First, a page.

While the rest of the world is trying to wise-up to the value of design and creative services and taking steps to avoid “spec-work”, Riga city council and Nils Ušakovs continue to plough head-long into rather embarrassing territory with a logo and slogan competition.
As if the spec-work and its hunt “to find the most creative, most modern and more meaningful” ideas for Riga’s visual identity hadn’t already rung enough amateur-hour alarm bells with you, there’s the fact that the terms & conditions to go along with the competition state that the “award-winning works, indicating the author’s name or legal persons, groups of persons or association name will become the contest organiser’s property, giving the right to the contest organiser to use them, as well as modify them without the individual author’s consent.” So not only will they rip you off for your design, they’ll be able to do whatever they like with it, without consulting you first.
Even setting aside qualms about spec-work, are they really expecting to get a logo and slogan to represent the city for a somewhat measly few grand? Have they seen the going rate? (think, tens and hundreds of thousands, even millions)
Do they realise how much work goes into designing something that has to represent an entire city and its people? Have they thought about the extensive research and data-gathering, benchmarking, concept development and everything else involved in an effective branding exercise? Do they realise that branding a city isn’t just a logo and tagline?
No. They’ve likely just thought about how little they can get away with paying someone, and avoided having to deal with any creative or creative agency, with their silly “fees” and tiresome “costs” and just gone straight to the people they can get away with fobbing-off with a nominal fee: The general public, who Riga city council seem to think will perform any sort of professional task if they dangle the carrot of cash in front of their noses.
A city’s brand is developed over years by its policies and its amenities and a glorified marketing effort isn’t going to change that for the better.
This is a brand that the world will see. Visitors and potential investors to Riga, businesses both here and abroad, other councils and governments. It is hard to put a value on something thats intended use is so wide – but I can guarantee you a couple of grand doesn’t even come close.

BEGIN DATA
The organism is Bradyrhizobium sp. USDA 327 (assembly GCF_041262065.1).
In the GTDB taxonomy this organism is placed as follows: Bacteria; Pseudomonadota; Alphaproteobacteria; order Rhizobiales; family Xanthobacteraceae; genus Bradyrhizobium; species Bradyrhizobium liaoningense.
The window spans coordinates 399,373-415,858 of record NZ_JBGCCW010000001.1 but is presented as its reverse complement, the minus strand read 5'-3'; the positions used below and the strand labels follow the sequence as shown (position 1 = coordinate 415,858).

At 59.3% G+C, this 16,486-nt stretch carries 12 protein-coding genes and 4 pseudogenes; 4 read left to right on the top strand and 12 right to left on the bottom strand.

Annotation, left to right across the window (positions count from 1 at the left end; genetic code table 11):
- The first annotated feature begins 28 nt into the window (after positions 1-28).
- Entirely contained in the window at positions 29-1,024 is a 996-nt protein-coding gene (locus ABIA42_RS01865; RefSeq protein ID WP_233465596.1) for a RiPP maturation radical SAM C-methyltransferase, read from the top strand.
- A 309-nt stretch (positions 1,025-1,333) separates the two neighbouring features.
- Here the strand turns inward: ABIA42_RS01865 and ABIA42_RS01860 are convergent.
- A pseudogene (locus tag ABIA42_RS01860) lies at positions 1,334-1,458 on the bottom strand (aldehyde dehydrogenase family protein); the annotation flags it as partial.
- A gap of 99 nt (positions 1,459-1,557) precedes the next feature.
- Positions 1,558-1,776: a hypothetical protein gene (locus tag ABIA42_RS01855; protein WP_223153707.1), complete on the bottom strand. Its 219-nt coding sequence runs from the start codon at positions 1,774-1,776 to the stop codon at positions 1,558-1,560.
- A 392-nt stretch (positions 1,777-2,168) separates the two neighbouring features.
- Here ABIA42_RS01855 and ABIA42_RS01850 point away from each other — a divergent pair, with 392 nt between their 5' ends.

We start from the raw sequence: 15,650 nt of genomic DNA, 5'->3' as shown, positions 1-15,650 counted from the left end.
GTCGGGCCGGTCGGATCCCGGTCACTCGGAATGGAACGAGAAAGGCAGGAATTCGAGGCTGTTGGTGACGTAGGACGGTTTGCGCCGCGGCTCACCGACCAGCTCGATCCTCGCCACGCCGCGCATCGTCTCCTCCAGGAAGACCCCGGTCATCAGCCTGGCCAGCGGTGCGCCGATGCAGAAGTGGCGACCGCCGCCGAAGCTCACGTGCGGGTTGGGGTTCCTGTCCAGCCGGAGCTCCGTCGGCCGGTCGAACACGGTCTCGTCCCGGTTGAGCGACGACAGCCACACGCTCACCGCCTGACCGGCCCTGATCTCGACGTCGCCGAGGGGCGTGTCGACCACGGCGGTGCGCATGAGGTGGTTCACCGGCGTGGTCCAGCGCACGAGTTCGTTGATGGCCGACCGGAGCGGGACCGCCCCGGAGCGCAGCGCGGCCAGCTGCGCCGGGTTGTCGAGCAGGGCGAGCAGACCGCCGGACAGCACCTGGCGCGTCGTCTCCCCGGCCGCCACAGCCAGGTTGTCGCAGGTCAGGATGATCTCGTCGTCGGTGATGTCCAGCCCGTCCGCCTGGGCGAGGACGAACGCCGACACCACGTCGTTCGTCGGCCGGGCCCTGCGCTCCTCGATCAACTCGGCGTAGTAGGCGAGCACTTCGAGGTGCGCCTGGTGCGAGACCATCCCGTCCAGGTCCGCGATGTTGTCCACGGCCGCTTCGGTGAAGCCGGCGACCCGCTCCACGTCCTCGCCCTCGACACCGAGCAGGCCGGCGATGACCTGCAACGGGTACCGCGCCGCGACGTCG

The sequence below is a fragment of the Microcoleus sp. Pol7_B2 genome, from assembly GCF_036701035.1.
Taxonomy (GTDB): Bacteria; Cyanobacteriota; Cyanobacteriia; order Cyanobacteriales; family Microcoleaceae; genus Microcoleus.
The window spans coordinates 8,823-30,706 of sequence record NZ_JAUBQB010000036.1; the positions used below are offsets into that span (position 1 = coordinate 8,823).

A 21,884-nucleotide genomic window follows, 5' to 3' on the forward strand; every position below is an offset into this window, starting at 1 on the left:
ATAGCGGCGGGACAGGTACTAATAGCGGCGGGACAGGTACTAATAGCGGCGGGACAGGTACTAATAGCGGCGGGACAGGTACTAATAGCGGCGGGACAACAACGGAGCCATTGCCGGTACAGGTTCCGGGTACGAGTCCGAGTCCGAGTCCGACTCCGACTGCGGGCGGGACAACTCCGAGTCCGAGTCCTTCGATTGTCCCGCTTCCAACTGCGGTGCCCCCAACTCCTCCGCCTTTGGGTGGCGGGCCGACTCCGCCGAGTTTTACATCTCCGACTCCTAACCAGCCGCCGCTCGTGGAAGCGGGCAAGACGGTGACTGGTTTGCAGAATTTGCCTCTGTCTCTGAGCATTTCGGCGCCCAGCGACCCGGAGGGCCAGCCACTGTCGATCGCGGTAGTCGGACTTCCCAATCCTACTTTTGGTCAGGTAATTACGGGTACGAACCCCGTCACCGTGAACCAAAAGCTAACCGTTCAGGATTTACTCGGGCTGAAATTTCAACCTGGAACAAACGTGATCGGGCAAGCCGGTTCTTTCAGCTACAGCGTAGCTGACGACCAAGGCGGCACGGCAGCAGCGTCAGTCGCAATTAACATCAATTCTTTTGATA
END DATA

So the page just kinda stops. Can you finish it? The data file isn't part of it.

Perhaps more the point, why are we spending even a few grand on a new logo and slogan when we have enough problems to deal with as it is?! What sort of priorities do Nils and the gang have?
Cost-aside, and irrelevant of the actual number of Euros prize-money someone will get, let’s just consider the hours and hours of wasted work that people will go through designing something they would like to enter. Who covers the cost of that?
How about the fact that the winning entry will be unlikely to have had more than a few hours at best put into it. No designer who knew what they were doing would enter the competition.
And when it is a competition – nobody in their right mind is going to spend more than a few hours on something that might not win. Unless they’ve got time to waste – and I’m sure those with time to waste will be the best people for the job. Of course they will. hah.
Oh and “The tender evaluation committee has the right to reject all offers and ideas” so you can work your butt off, but they might just turn round and ignore all of them anyway.
Sounds like a really fair deal. NOT.
So what we’ll end up with is lots of wasted work and effort, a logo which hasn’t had nearly enough work put in (and certainly no context, research or development), a slogan which will not have been written by an informed copywriter but by your average have-a-go-Harry, and another national embarrassment on our hands.
Surprise, surprise, Riga city council are making another ridiculously uninformed decision about something which will make Latvia look like we still don’t have a clue.
I for one, am excited to see how this one pans out.